Volume XIII, No. 16
Thursday, Febraary 12, 1987
There have been several
changes made in the 1987 Spring
Semester of which students need
to be aware.
First, commencement, which
was originally scheduled for Sun
day, May 24, is now going to be
held on Saturday, May 23.
Students should inform their
families of this change so that
lodging arrangements can be
Secondly, due to the change in
the commencement date, the final
exam schedule has also been
The last day of classes for
students will be on Wednesday,
May 13. Exams will begin on
Thursday at 1 p.m. and end on
Tuesday at 10:30 p.m.
Also, first term of Summer
School 1987 will begin on June
8 and run until July 10. Second
term of Summer School 1987 will
begin July 14 and end August 14.
A final exam schedule will ap
pear in The Pendulum in May.
ART HISTORY: Dr. David Crowe, Elon College history professor,
and Pat Sullivan of the fine arts department participate in Sunday
night’s “An Evening of Russian Fine Arts” in Whitley Auditorium
at 7:30 p.m.
Crowe discusses the role of art in Russian culture and Sullivan plays
a traditional Russian instrument, the balalaika.
Photos by Denese DeJerf
Russian symposium discusses culture, foreign policy
By Michele Lashley
“Fear comes from a lack of understanding,” said Dr, Jim Pace.
“We seek understanding through this symposium,” he added. The
Russian Symposium, which began on Sunday and will continue
through Monday, seeks to provide us all with a better knowledge and
understanding of our communist neighbors.
On Tuesday night, David Funderburk, former ambassador to
Romania (1981-85), spoke in Whitley Auditorium on Soviet influence
in Eastern Europe. Funderburk, now a professor at Campbell Univer
sity, said that Americans will never understand the Soviet Union unless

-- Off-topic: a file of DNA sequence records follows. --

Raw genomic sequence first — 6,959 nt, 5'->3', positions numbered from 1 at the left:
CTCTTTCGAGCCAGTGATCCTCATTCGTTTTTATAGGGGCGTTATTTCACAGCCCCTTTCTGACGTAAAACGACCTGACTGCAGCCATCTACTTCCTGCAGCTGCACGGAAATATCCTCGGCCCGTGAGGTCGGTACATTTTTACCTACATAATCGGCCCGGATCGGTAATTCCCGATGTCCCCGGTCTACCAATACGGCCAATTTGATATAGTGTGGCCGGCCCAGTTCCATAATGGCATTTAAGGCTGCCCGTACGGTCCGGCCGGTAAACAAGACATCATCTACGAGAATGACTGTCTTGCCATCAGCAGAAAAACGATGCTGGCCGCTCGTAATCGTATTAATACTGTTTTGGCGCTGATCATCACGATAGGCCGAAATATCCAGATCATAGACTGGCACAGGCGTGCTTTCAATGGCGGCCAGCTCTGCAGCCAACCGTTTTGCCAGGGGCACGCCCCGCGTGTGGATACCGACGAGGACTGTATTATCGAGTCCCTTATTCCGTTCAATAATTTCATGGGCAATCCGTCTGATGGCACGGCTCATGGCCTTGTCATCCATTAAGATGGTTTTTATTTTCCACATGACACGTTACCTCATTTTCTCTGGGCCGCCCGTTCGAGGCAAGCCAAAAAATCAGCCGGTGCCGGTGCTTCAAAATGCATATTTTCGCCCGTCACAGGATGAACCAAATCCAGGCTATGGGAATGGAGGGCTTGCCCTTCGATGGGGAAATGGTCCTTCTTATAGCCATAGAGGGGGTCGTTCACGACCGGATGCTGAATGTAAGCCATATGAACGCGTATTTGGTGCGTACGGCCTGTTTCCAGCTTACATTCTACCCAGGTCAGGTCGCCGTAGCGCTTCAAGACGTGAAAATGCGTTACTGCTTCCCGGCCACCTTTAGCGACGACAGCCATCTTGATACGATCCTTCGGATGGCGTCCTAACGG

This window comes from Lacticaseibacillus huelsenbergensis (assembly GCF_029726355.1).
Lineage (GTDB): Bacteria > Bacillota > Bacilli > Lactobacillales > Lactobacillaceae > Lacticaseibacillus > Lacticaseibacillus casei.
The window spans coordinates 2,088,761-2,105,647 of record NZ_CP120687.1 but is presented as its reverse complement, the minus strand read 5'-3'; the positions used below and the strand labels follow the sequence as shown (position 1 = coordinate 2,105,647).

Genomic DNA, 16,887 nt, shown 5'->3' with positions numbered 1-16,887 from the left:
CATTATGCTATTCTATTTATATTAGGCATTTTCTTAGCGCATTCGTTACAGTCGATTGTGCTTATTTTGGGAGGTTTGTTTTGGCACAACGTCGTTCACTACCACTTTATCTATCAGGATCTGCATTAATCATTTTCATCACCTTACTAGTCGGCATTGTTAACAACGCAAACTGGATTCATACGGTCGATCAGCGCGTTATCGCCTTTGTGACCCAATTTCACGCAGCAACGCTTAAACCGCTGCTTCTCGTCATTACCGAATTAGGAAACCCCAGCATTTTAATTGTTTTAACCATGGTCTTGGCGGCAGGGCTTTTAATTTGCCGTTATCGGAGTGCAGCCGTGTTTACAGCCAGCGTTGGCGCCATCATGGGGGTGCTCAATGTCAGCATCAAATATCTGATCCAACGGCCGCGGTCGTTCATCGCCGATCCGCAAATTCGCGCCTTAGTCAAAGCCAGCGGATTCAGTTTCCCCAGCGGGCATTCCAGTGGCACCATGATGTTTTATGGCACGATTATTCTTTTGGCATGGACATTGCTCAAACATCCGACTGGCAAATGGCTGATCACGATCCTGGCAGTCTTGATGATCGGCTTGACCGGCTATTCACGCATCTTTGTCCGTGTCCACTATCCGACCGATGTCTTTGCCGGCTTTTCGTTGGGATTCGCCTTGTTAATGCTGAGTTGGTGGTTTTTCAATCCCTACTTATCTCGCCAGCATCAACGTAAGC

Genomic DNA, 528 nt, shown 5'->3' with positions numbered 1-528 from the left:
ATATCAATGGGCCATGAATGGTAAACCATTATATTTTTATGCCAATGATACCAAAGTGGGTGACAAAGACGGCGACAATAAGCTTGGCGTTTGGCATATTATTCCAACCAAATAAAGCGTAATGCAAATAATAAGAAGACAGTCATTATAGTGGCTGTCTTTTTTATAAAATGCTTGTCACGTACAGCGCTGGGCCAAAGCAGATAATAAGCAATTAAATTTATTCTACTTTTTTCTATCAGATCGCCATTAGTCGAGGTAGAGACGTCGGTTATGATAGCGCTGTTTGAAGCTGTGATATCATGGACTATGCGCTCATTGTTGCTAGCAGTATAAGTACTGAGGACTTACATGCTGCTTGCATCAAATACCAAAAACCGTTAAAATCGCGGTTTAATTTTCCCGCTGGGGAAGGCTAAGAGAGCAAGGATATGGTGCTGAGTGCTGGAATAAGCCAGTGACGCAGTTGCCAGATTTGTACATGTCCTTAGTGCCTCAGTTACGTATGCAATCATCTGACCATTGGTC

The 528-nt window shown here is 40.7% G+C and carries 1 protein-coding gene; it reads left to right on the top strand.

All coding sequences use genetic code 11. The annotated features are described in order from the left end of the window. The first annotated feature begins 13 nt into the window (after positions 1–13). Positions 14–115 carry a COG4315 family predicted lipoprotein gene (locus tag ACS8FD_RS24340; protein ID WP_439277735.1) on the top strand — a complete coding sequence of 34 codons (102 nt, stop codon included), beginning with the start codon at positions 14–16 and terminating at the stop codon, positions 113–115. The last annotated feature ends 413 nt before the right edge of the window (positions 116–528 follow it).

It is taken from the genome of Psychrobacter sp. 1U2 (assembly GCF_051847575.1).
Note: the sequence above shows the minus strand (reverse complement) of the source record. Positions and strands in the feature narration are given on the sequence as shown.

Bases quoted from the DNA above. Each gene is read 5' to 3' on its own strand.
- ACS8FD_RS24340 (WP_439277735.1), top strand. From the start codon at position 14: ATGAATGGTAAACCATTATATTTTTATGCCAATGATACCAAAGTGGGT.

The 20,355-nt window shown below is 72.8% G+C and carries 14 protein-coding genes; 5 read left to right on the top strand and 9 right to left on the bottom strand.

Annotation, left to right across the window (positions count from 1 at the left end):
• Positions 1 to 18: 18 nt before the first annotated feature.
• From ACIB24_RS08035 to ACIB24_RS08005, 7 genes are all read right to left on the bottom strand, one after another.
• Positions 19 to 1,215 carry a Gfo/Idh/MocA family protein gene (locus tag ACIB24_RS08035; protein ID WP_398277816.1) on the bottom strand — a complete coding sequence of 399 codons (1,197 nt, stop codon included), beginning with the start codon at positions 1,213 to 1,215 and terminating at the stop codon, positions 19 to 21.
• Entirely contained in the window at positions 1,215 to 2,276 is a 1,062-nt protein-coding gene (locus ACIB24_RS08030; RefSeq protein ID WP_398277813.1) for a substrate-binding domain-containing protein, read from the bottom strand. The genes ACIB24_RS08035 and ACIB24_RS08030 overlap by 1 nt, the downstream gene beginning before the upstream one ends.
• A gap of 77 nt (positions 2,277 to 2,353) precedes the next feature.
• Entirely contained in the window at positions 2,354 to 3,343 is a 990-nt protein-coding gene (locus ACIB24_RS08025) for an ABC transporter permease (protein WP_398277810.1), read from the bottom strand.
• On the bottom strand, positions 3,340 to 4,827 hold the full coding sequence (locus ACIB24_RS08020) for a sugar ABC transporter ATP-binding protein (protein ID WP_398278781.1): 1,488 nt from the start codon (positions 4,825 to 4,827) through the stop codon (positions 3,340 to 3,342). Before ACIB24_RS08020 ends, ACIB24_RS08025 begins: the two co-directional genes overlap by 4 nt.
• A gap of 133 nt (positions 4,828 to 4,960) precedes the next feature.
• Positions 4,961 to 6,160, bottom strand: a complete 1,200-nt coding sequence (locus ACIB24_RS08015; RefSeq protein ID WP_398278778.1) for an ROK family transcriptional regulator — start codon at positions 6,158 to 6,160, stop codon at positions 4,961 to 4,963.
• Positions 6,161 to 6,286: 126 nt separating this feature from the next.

we find out first hand what life in an Eastern Bloc country is like
and discover that there is indeed an immediate problem.
One of the problems Funderburk pointed out was that most of the
trade in these countries, including Romania, Bulgaria and
Czechoslovakia, is with the Soviet Union. He said that even though
trade with Russia is greater in these countries, “very few people in
Eastern Europe like the Soviets because their influence rests in military
Funderburk said that another one of the many problems of Soviet
influence in Eastern Europe is that the people are oppressed and con
tinue to long for the American way of life.
After spending six years in Romania, Funderburke feels that U.S.
foreign policy is extremely ineffective in dealing with the problems
in the Eastern Bloc countries. He feels that the State Department’s
foreign policies are inadequate because the bureaucratic “elite” in
the organization are making policies without having visited these coun
tries. Funderburke’s opinion is that foreign policy should reflect what
the people want rather than what the “elite” want.
Funderburke suggested that in order for us to change U.S. foreign
policy we must make our feelings known to the government, even
by means of demonstration.
Direct aid to these countries, according to Funderburke, is possi
ble perhaps only through religious and humanitarian groups. He said
that aid sent by the government goes straight to the leaders of these
countries, allowing them to live the life of “emperors.”
Also as part of the symposium. Dr. David Crowe, Elon College
history professor, spoke on “The CMistants of Russian History” Mon-
See Symposium, page 3
Leagues A&B participate in basketball